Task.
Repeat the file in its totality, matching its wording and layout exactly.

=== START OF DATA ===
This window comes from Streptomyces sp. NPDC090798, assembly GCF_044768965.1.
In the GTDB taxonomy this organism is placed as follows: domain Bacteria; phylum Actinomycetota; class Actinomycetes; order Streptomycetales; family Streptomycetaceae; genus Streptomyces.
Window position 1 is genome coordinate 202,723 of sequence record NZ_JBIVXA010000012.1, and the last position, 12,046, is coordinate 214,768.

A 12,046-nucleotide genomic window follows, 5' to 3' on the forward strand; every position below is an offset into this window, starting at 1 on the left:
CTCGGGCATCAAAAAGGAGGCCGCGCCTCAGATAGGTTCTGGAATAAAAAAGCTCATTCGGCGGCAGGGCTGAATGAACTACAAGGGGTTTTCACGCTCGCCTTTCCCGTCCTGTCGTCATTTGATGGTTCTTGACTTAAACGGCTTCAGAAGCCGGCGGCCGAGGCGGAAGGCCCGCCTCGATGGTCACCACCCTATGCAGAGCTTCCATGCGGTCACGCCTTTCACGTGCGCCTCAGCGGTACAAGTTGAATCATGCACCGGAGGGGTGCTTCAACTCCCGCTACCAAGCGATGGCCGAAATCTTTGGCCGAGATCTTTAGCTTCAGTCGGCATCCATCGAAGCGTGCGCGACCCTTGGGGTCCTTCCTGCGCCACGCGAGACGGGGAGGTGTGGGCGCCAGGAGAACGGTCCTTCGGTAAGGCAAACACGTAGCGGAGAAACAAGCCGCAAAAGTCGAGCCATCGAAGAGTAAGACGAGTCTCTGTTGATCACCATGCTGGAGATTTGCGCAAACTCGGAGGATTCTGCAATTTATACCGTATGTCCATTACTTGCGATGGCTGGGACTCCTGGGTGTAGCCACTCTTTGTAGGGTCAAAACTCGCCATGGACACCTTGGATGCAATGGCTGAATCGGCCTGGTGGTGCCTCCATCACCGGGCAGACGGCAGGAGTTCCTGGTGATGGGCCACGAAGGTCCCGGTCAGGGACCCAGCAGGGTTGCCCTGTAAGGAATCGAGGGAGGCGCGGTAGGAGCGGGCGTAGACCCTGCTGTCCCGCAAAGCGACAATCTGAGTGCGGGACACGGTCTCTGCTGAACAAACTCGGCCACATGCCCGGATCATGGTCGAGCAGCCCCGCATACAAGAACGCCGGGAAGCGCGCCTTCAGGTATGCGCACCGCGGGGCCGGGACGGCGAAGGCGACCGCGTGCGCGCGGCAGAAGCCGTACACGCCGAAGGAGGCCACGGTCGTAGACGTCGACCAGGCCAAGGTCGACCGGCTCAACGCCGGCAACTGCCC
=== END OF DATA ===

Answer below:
This window comes from Streptomyces sp. NPDC090798, assembly GCF_044768965.1.
In the GTDB taxonomy this organism is placed as follows: domain Bacteria; phylum Actinomycetota; class Actinomycetes; order Streptomycetales; family Streptomycetaceae; genus Streptomyces.
Window position 1 is genome coordinate 202,723 of sequence record NZ_JBIVXA010000012.1, and the last position, 12,046, is coordinate 214,768.

A 12,046-nucleotide genomic window follows, 5' to 3' on the forward strand; every position below is an offset into this window, starting at 1 on the left:
CTCGGGCATCAAAAAGGAGGCCGCGCCTCAGATAGGTTCTGGAATAAAAAAGCTCATTCGGCGGCAGGGCTGAATGAACTACAAGGGGTTTTCACGCTCGCCTTTCCCGTCCTGTCGTCATTTGATGGTTCTTGACTTAAACGGCTTCAGAAGCCGGCGGCCGAGGCGGAAGGCCCGCCTCGATGGTCACCACCCTATGCAGAGCTTCCATGCGGTCACGCCTTTCACGTGCGCCTCAGCGGTACAAGTTGAATCATGCACCGGAGGGGTGCTTCAACTCCCGCTACCAAGCGATGGCCGAAATCTTTGGCCGAGATCTTTAGCTTCAGTCGGCATCCATCGAAGCGTGCGCGACCCTTGGGGTCCTTCCTGCGCCACGCGAGACGGGGAGGTGTGGGCGCCAGGAGAACGGTCCTTCGGTAAGGCAAACACGTAGCGGAGAAACAAGCCGCAAAAGTCGAGCCATCGAAGAGTAAGACGAGTCTCTGTTGATCACCATGCTGGAGATTTGCGCAAACTCGGAGGATTCTGCAATTTATACCGTATGTCCATTACTTGCGATGGCTGGGACTCCTGGGTGTAGCCACTCTTTGTAGGGTCAAAACTCGCCATGGACACCTTGGATGCAATGGCTGAATCGGCCTGGTGGTGCCTCCATCACCGGGCAGACGGCAGGAGTTCCTGGTGATGGGCCACGAAGGTCCCGGTCAGGGACCCAGCAGGGTTGCCCTGTAAGGAATCGAGGGAGGCGCGGTAGGAGCGGGCGTAGACCCTGCTGTCCCGCAAAGCGACAATCTGAGTGCGGGACACGGTCTCTGCTGAACAAACTCGGCCACATGCCCGGATCATGGTCGAGCAGCCCCGCATACAAGAACGCCGGGAAGCGCGCCTTCAGGTATGCGCACCGCGGGGCCGGGACGGCGAAGGCGACCGCGTGCGCGCGGCAGAAGCCGTACACGCCGAAGGAGGCCACGGTCGTAGACGTCGACCAGGCCAAGGTCGACCGGCTCAACGCCGGCAACTGCCC